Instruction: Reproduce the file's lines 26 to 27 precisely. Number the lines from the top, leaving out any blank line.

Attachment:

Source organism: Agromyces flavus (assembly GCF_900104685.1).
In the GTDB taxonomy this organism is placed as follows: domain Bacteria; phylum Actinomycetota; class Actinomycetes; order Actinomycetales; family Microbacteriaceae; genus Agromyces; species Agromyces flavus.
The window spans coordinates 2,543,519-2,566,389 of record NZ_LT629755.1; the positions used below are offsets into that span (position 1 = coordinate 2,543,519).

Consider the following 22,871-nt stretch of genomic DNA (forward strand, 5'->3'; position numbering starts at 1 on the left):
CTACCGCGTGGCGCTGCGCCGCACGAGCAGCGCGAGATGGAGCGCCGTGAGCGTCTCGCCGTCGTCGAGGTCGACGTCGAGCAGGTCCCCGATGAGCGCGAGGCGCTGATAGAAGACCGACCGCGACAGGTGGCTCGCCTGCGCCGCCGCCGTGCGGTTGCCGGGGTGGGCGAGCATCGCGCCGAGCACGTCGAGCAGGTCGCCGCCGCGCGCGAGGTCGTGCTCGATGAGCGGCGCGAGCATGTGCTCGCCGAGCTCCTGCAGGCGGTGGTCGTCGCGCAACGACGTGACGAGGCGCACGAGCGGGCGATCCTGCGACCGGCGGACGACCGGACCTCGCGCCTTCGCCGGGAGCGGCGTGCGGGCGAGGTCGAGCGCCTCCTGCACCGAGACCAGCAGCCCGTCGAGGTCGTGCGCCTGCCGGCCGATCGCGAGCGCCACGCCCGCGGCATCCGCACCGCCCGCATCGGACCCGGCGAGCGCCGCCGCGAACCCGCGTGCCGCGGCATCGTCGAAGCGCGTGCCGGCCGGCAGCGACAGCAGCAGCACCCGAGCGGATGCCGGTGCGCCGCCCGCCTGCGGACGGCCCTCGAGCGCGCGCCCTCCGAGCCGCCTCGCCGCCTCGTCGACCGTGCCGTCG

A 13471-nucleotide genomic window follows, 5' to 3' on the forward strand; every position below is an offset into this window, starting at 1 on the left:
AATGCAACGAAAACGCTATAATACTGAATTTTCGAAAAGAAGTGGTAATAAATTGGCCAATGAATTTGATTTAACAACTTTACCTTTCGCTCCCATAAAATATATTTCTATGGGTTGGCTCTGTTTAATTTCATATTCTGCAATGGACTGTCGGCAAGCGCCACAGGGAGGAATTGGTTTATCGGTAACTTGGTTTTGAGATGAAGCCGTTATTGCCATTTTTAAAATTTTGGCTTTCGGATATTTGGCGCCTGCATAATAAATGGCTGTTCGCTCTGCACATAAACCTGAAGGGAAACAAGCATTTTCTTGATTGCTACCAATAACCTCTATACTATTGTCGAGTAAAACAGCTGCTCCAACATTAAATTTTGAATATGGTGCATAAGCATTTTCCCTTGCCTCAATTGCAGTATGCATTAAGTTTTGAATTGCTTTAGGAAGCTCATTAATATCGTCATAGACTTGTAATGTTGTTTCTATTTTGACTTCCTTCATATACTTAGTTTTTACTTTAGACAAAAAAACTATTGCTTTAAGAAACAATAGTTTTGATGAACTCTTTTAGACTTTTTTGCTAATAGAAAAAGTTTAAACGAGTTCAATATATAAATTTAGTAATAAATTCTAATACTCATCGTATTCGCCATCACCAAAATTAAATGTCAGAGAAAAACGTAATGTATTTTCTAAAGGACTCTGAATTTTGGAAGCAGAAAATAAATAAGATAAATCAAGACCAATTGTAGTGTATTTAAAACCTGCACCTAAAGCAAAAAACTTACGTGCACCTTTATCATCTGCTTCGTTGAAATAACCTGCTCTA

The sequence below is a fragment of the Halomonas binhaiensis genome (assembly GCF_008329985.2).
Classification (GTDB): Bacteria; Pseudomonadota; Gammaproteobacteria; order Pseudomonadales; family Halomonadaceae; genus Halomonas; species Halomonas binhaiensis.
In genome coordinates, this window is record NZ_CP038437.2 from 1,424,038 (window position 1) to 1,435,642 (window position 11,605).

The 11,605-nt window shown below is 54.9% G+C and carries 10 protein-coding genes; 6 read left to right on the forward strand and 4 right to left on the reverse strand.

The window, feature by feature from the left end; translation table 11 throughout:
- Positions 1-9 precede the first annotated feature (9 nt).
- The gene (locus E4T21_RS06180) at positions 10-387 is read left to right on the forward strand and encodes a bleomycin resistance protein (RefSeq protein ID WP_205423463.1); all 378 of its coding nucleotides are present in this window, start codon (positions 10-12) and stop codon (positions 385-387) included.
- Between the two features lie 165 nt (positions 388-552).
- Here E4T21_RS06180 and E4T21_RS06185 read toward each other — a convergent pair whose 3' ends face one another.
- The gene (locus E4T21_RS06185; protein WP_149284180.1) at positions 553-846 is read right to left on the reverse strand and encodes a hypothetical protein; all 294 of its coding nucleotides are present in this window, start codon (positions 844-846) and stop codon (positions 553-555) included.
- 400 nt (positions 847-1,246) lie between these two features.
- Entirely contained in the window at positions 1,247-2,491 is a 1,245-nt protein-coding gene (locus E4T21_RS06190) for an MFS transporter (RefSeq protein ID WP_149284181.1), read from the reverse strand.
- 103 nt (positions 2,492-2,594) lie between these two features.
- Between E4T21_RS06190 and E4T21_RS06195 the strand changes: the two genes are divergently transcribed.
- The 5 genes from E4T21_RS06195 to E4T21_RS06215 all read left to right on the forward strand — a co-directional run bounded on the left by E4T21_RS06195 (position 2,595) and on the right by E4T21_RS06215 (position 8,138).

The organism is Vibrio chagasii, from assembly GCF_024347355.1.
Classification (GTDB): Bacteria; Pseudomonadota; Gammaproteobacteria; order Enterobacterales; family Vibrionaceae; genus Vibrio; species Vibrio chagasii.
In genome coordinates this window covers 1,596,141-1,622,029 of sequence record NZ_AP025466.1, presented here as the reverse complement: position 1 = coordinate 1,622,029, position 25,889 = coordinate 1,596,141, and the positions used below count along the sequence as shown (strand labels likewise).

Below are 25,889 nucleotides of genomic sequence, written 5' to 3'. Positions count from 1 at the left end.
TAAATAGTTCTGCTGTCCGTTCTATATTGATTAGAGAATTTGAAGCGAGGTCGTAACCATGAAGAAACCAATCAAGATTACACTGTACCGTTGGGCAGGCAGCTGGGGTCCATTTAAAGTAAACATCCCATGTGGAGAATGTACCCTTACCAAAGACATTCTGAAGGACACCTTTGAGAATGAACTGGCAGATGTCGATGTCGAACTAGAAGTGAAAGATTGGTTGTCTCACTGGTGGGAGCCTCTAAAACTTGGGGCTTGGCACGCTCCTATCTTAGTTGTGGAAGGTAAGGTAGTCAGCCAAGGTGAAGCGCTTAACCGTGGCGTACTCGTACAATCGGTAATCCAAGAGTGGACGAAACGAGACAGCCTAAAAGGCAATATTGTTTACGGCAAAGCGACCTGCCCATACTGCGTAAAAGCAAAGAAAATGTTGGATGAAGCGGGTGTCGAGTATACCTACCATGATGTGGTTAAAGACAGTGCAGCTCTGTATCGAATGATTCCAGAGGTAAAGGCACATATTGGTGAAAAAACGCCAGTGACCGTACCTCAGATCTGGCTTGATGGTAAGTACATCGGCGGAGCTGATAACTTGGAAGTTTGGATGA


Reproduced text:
Below are 25,889 nucleotides of genomic sequence, written 5' to 3'. Positions count from 1 at the left end.
TAAATAGTTCTGCTGTCCGTTCTATATTGATTAGAGAATTTGAAGCGAGGTCGTAACCATGAAGAAACCAATCAAGATTACACTGTACCGTTGGGCAGGCAGCTGGGGTCCATTTAAAGTAAACATCCCATGTGGAGAATGTACCCTTACCAAAGACATTCTGAAGGACACCTTTGAGAATGAACTGGCAGATGTCGATGTCGAACTAGAAGTGAAAGATTGGTTGTCTCACTGGTGGGAGCCTCTAAAACTTGGGGCTTGGCACGCTCCTATCTTAGTTGTGGAAGGTAAGGTAGTCAGCCAAGGTGAAGCGCTTAACCGTGGCGTACTCGTACAATCGGTAATCCAAGAGTGGACGAAACGAGACAGCCTAAAAGGCAATATTGTTTACGGCAAAGCGACCTGCCCATACTGCGTAAAAGCAAAGAAAATGTTGGATGAAGCGGGTGTCGAGTATACCTACCATGATGTGGTTAAAGACAGTGCAGCTCTGTATCGAATGATTCCAGAGGTAAAGGCACATATTGGTGAAAAAACGCCAGTGACCGTACCTCAGATCTGGCTTGATGGTAAGTACATCGGCGGAGCTGATAACTTGGAAGTTTGGATGA